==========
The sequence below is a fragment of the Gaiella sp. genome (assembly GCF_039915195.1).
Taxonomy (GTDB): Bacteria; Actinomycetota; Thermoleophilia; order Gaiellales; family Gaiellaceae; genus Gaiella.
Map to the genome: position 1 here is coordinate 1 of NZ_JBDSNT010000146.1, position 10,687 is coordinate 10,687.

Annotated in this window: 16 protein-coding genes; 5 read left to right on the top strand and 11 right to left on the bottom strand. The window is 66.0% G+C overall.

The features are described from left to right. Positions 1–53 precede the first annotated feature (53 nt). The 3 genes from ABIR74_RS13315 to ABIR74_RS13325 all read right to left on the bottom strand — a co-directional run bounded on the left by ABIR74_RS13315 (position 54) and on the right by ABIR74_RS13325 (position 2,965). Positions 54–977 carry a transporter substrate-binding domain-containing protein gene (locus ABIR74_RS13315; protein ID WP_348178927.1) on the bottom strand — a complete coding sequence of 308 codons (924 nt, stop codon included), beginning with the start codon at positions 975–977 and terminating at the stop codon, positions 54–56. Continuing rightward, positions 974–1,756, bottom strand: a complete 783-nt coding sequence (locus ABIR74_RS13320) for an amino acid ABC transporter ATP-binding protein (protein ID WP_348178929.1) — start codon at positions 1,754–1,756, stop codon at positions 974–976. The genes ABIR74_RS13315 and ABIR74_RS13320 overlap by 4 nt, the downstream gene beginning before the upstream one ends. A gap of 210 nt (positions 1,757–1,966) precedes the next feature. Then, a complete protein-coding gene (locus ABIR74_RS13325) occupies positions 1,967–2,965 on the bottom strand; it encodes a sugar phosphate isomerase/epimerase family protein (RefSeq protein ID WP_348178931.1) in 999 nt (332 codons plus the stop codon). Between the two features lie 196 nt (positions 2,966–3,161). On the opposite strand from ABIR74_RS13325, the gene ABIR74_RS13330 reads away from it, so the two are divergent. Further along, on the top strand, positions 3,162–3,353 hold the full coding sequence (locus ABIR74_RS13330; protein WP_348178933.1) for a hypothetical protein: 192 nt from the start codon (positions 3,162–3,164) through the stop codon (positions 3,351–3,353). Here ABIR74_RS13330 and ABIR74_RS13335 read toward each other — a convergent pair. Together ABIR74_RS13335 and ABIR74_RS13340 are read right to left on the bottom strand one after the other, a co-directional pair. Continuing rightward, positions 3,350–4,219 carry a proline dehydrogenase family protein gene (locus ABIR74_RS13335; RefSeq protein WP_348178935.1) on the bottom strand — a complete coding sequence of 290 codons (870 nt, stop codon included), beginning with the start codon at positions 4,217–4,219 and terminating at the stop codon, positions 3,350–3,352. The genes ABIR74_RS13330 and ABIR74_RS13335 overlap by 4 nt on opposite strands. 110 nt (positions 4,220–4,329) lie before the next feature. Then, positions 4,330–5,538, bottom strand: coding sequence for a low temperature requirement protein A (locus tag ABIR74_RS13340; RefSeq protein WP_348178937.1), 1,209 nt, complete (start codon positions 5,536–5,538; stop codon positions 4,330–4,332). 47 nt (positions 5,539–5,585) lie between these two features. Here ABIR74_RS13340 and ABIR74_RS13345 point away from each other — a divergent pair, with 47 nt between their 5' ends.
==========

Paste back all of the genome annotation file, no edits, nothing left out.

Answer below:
The sequence below is a fragment of the Gaiella sp. genome (assembly GCF_039915195.1).
Taxonomy (GTDB): Bacteria; Actinomycetota; Thermoleophilia; order Gaiellales; family Gaiellaceae; genus Gaiella.
Map to the genome: position 1 here is coordinate 1 of NZ_JBDSNT010000146.1, position 10,687 is coordinate 10,687.

Annotated in this window: 16 protein-coding genes; 5 read left to right on the top strand and 11 right to left on the bottom strand. The window is 66.0% G+C overall.

The features are described from left to right. Positions 1–53 precede the first annotated feature (53 nt). The 3 genes from ABIR74_RS13315 to ABIR74_RS13325 all read right to left on the bottom strand — a co-directional run bounded on the left by ABIR74_RS13315 (position 54) and on the right by ABIR74_RS13325 (position 2,965). Positions 54–977 carry a transporter substrate-binding domain-containing protein gene (locus ABIR74_RS13315; protein ID WP_348178927.1) on the bottom strand — a complete coding sequence of 308 codons (924 nt, stop codon included), beginning with the start codon at positions 975–977 and terminating at the stop codon, positions 54–56. Continuing rightward, positions 974–1,756, bottom strand: a complete 783-nt coding sequence (locus ABIR74_RS13320) for an amino acid ABC transporter ATP-binding protein (protein ID WP_348178929.1) — start codon at positions 1,754–1,756, stop codon at positions 974–976. The genes ABIR74_RS13315 and ABIR74_RS13320 overlap by 4 nt, the downstream gene beginning before the upstream one ends. A gap of 210 nt (positions 1,757–1,966) precedes the next feature. Then, a complete protein-coding gene (locus ABIR74_RS13325) occupies positions 1,967–2,965 on the bottom strand; it encodes a sugar phosphate isomerase/epimerase family protein (RefSeq protein ID WP_348178931.1) in 999 nt (332 codons plus the stop codon). Between the two features lie 196 nt (positions 2,966–3,161). On the opposite strand from ABIR74_RS13325, the gene ABIR74_RS13330 reads away from it, so the two are divergent. Further along, on the top strand, positions 3,162–3,353 hold the full coding sequence (locus ABIR74_RS13330; protein WP_348178933.1) for a hypothetical protein: 192 nt from the start codon (positions 3,162–3,164) through the stop codon (positions 3,351–3,353). Here ABIR74_RS13330 and ABIR74_RS13335 read toward each other — a convergent pair. Together ABIR74_RS13335 and ABIR74_RS13340 are read right to left on the bottom strand one after the other, a co-directional pair. Continuing rightward, positions 3,350–4,219 carry a proline dehydrogenase family protein gene (locus ABIR74_RS13335; RefSeq protein WP_348178935.1) on the bottom strand — a complete coding sequence of 290 codons (870 nt, stop codon included), beginning with the start codon at positions 4,217–4,219 and terminating at the stop codon, positions 3,350–3,352. The genes ABIR74_RS13330 and ABIR74_RS13335 overlap by 4 nt on opposite strands. 110 nt (positions 4,220–4,329) lie before the next feature. Then, positions 4,330–5,538, bottom strand: coding sequence for a low temperature requirement protein A (locus tag ABIR74_RS13340; RefSeq protein WP_348178937.1), 1,209 nt, complete (start codon positions 5,536–5,538; stop codon positions 4,330–4,332). 47 nt (positions 5,539–5,585) lie between these two features. Here ABIR74_RS13340 and ABIR74_RS13345 point away from each other — a divergent pair, with 47 nt between their 5' ends.